The People’s Daily also weighs in with an op-ed titled “How to listen to voices from the younger generation.”
Preparing to celebrate two round-year anniversaries — 120 years since its founding and 40 years since the return of gaokao, the national college entrance exam — Peking University (PKU) probably wanted nothing more than for the scandal to go away. But after trying to stifle a student activist, Yue Xin 岳昕, from pursuing the truth in a 20-year-old rape case, the venerable university finds itself mired ever deeper in controversy.
The case has blown up on Chinese internet, with online users — including many PKU alums — criticizing the university for its handling of the situation. Even People’s Daily, the mouthpiece of the Chinese Communist Party, has taken notice; in a surprising move — considering how overactive censors have been on social media — it addressed the issue on Tuesday in a commentary (in Chinese).
Titled “How to listen to voices from the younger generation,” the article doesn’t explicitly address Yue’s demand for information transparency, and there are no mentions of Shen Yang 沈阳, the professor facing allegations of sexually assaulting the student Gao Yan 高岩 20 years ago and possibly causing her suicide.
Rather, the piece centers on how to cultivate a harmonious relationship between Chinese universities and students that “benefits both sides and the whole nation.” While acknowledging Yue’s open letter, which has been widely spread on various Chinese social media platforms, the article says that items mentioned in the letter await “further confirmation,” and that the critical point raised by the case is “how Chinese universities handle requests from students in a proper way,” as young people in this new era have a “strong sense of rights, law, and social responsibility” and “are more capable of comprehending this world independently than previous generations.”
The People’s Daily is far from the only voice on this matter, but it’s among a very limited number of voices that can actually be heard. That’s because a significant number of people who try to write on this subject are finding their works immediately censored on WeChat due to “violations of regulations.”
This is my alma mater in 2018 pic.twitter.com/YkEhhuU44S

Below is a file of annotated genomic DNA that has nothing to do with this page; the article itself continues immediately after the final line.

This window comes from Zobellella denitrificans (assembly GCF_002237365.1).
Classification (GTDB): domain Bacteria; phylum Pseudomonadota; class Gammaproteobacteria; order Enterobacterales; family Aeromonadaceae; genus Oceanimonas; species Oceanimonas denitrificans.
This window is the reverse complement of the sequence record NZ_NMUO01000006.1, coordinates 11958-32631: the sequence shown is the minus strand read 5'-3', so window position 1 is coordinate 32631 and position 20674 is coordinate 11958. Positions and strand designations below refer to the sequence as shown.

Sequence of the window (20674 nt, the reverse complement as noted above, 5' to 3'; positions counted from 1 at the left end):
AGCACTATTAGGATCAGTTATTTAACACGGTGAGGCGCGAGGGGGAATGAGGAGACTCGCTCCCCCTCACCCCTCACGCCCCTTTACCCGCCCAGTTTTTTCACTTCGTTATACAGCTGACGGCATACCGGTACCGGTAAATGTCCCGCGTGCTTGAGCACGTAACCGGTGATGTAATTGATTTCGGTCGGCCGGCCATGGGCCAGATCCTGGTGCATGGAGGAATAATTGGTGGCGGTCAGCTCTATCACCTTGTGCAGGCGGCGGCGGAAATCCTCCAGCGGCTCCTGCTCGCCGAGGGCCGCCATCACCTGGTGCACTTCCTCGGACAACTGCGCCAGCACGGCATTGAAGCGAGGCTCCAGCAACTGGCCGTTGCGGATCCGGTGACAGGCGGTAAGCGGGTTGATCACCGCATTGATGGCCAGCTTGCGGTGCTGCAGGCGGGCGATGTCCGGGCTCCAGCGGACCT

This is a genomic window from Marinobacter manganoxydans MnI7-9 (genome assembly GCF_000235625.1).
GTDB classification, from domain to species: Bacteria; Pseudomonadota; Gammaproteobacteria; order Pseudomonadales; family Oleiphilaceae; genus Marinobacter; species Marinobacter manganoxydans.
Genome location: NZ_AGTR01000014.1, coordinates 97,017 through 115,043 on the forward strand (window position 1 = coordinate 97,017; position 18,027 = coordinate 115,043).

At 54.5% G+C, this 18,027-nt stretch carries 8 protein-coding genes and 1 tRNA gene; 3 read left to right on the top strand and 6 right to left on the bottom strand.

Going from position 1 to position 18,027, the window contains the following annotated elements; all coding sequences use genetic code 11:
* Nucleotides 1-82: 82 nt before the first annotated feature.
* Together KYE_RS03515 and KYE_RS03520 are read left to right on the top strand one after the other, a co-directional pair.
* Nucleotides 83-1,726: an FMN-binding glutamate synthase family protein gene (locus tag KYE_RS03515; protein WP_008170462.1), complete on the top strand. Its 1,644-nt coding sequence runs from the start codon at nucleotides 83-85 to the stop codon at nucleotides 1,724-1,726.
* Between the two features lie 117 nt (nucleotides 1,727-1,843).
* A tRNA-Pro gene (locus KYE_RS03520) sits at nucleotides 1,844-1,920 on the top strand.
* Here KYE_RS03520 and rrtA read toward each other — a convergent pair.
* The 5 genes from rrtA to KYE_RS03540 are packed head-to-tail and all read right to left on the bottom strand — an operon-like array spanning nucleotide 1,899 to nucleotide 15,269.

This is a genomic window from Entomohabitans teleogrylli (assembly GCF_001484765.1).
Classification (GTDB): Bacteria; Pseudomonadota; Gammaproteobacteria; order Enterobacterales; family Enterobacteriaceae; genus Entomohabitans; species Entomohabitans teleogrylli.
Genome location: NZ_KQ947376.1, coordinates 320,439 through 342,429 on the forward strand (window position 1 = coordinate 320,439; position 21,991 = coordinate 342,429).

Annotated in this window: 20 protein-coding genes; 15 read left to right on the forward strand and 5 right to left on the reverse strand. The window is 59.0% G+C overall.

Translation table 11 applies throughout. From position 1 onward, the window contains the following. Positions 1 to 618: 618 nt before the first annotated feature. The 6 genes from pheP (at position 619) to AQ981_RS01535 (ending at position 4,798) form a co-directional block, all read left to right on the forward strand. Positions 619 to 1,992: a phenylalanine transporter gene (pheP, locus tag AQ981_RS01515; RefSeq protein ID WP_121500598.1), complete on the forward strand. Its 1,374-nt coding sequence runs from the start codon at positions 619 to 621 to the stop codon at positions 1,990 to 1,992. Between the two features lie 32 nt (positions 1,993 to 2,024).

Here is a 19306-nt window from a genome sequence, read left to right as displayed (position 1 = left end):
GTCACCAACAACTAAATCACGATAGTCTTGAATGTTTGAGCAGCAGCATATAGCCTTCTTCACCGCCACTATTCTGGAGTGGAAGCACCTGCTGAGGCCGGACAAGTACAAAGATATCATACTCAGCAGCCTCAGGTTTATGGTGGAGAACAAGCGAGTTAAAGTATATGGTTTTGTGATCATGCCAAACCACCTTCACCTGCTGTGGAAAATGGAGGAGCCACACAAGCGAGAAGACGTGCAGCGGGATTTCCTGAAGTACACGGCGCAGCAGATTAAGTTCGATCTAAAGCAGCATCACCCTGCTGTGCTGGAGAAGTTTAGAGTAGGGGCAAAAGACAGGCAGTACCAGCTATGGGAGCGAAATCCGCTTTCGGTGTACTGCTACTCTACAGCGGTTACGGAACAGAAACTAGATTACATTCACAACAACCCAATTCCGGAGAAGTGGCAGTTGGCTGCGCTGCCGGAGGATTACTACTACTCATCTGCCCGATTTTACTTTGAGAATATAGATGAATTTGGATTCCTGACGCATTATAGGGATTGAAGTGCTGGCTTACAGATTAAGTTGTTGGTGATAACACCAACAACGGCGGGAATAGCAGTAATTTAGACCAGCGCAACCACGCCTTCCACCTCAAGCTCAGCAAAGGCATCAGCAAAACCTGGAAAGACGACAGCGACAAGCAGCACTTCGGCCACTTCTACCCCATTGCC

— Yuan Zeng (@ImYuanZeng) April 24, 2018
Text inside school logo reads: “This content cannot be displayed due to violations of regulations.”
These are some headlines of posts — just a small sampling — that we saw in various WeChat groups…before they were censored:
- “Will we be equal? Will we be free?”
- “This fight is not limited to PKU student Yue”
- “What happened at PKU in the past two days”
- “Who says you can’t do anything about it?”
- “I have no excuses for not going forward; I have no excuses for going forward just for myself”
In a since-deleted article by Shen Kui 沈岿, deputy dean of Peking University’s law school, the professor implicitly shared his views about the issue by discussing rules of “interview” (约谈 yuētán), a common practice adopted by Chinese universities when they discover students’ involvement in activities that might put them in trouble. “Interview is a way for school management and it’s deemed as one of the modern and soft means,” Shen wrote (in Chinese). “However, improper interviews can cause infringement of subjects’ rights.”
The PKU scandal is also being widely discussed outside the confines of the Great Firewall. Leta Hong Fincher noted: “I have hesitated to say this so far, but has anyone seen this level of coordinated student activism in China since 1989?”
— Leta Hong Fincher洪理达 (@LetaHong) April 23, 2018
It is indeed unprecedented to see hundreds of thousands of Chinese internet users, especially young people, standing in solidarity with one student in a fight against a larger institutional system. Yue, for what it’s worth, seems ready for it, given her record of deep engagement in a range of public service and volunteering activities. Yue is featured in an old article (in Chinese), published by Yunnan.net in 2015, which detailed her 10-day trip to schools in rural areas in Yunnan Province, where she offered sex education to local students. “Yue told us not to stay late with teachers alone. And if someone touches our private parts, we need to say a firm no,” a student told reporters.
In an attempt to explain the uproar from the internet regarding Yue’s case, a blogger wrote (in Chinese, now censored): “People are reacting furiously to such a ‘minor issue’ at Beida because Yue belongs to a group of good-minded young people who have force and hope and want to make this society a better place. They should have been cherished and praised, but now they are strongly negated by people in power.” (PKU is called Beida 北大 in China.)
Another commenter on Twitter, @Uromayutori, said, “Today’s Beida doesn’t deserve these good students.”
— 🐳 (@Uromayutori) April 23, 2018
“Most people are just shocked and confused,” one student told the New York Times. “The political atmosphere is getting tense both inside and outside campus.”
Some students vowed to boycott the university’s 120th anniversary celebration in May with the hashtag #NotMyAnniversary.
…Peking University did not answer calls seeking comment on Tuesday. A statement on Monday by the foreign languages school, where Ms. Yue is a student, said the university “respects the basic rights of each student.”